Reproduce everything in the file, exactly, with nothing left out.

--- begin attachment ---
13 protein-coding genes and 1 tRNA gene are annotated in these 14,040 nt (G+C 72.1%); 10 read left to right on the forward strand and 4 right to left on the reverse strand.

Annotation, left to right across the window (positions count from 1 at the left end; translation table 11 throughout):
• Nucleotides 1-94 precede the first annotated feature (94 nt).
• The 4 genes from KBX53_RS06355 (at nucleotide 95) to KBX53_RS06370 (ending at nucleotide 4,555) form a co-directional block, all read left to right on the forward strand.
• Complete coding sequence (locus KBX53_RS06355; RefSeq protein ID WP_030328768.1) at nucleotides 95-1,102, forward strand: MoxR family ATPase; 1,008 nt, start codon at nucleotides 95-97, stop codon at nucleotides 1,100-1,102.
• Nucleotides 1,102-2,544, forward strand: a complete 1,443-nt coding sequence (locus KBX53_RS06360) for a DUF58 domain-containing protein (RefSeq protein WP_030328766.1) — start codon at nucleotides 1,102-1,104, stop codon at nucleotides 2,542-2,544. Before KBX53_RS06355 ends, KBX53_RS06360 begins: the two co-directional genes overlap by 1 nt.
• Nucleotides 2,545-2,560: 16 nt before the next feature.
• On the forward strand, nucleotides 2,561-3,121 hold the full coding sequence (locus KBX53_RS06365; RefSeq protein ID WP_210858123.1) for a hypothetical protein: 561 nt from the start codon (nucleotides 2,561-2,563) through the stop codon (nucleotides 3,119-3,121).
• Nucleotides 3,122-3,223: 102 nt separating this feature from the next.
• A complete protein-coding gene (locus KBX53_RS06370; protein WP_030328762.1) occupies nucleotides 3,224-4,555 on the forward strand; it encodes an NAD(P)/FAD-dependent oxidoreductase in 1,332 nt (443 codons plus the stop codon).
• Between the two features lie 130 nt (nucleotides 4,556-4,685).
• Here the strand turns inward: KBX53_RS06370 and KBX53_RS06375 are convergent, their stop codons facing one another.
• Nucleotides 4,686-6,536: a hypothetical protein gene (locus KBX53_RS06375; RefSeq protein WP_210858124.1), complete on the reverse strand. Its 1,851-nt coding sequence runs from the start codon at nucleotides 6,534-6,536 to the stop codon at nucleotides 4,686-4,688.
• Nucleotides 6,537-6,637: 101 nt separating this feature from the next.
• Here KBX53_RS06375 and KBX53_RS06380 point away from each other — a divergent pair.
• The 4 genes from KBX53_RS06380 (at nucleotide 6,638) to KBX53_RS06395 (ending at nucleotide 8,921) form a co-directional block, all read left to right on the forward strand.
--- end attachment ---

13 protein-coding genes and 1 tRNA gene are annotated in these 14,040 nt (G+C 72.1%); 10 read left to right on the forward strand and 4 right to left on the reverse strand.

Annotation, left to right across the window (positions count from 1 at the left end; translation table 11 throughout):
• Nucleotides 1-94 precede the first annotated feature (94 nt).
• The 4 genes from KBX53_RS06355 (at nucleotide 95) to KBX53_RS06370 (ending at nucleotide 4,555) form a co-directional block, all read left to right on the forward strand.
• Complete coding sequence (locus KBX53_RS06355; RefSeq protein ID WP_030328768.1) at nucleotides 95-1,102, forward strand: MoxR family ATPase; 1,008 nt, start codon at nucleotides 95-97, stop codon at nucleotides 1,100-1,102.
• Nucleotides 1,102-2,544, forward strand: a complete 1,443-nt coding sequence (locus KBX53_RS06360) for a DUF58 domain-containing protein (RefSeq protein WP_030328766.1) — start codon at nucleotides 1,102-1,104, stop codon at nucleotides 2,542-2,544. Before KBX53_RS06355 ends, KBX53_RS06360 begins: the two co-directional genes overlap by 1 nt.
• Nucleotides 2,545-2,560: 16 nt before the next feature.
• On the forward strand, nucleotides 2,561-3,121 hold the full coding sequence (locus KBX53_RS06365; RefSeq protein ID WP_210858123.1) for a hypothetical protein: 561 nt from the start codon (nucleotides 2,561-2,563) through the stop codon (nucleotides 3,119-3,121).
• Nucleotides 3,122-3,223: 102 nt separating this feature from the next.
• A complete protein-coding gene (locus KBX53_RS06370; protein WP_030328762.1) occupies nucleotides 3,224-4,555 on the forward strand; it encodes an NAD(P)/FAD-dependent oxidoreductase in 1,332 nt (443 codons plus the stop codon).
• Between the two features lie 130 nt (nucleotides 4,556-4,685).
• Here the strand turns inward: KBX53_RS06370 and KBX53_RS06375 are convergent, their stop codons facing one another.
• Nucleotides 4,686-6,536: a hypothetical protein gene (locus KBX53_RS06375; RefSeq protein WP_210858124.1), complete on the reverse strand. Its 1,851-nt coding sequence runs from the start codon at nucleotides 6,534-6,536 to the stop codon at nucleotides 4,686-4,688.
• Nucleotides 6,537-6,637: 101 nt separating this feature from the next.
• Here KBX53_RS06375 and KBX53_RS06380 point away from each other — a divergent pair.
• The 4 genes from KBX53_RS06380 (at nucleotide 6,638) to KBX53_RS06395 (ending at nucleotide 8,921) form a co-directional block, all read left to right on the forward strand.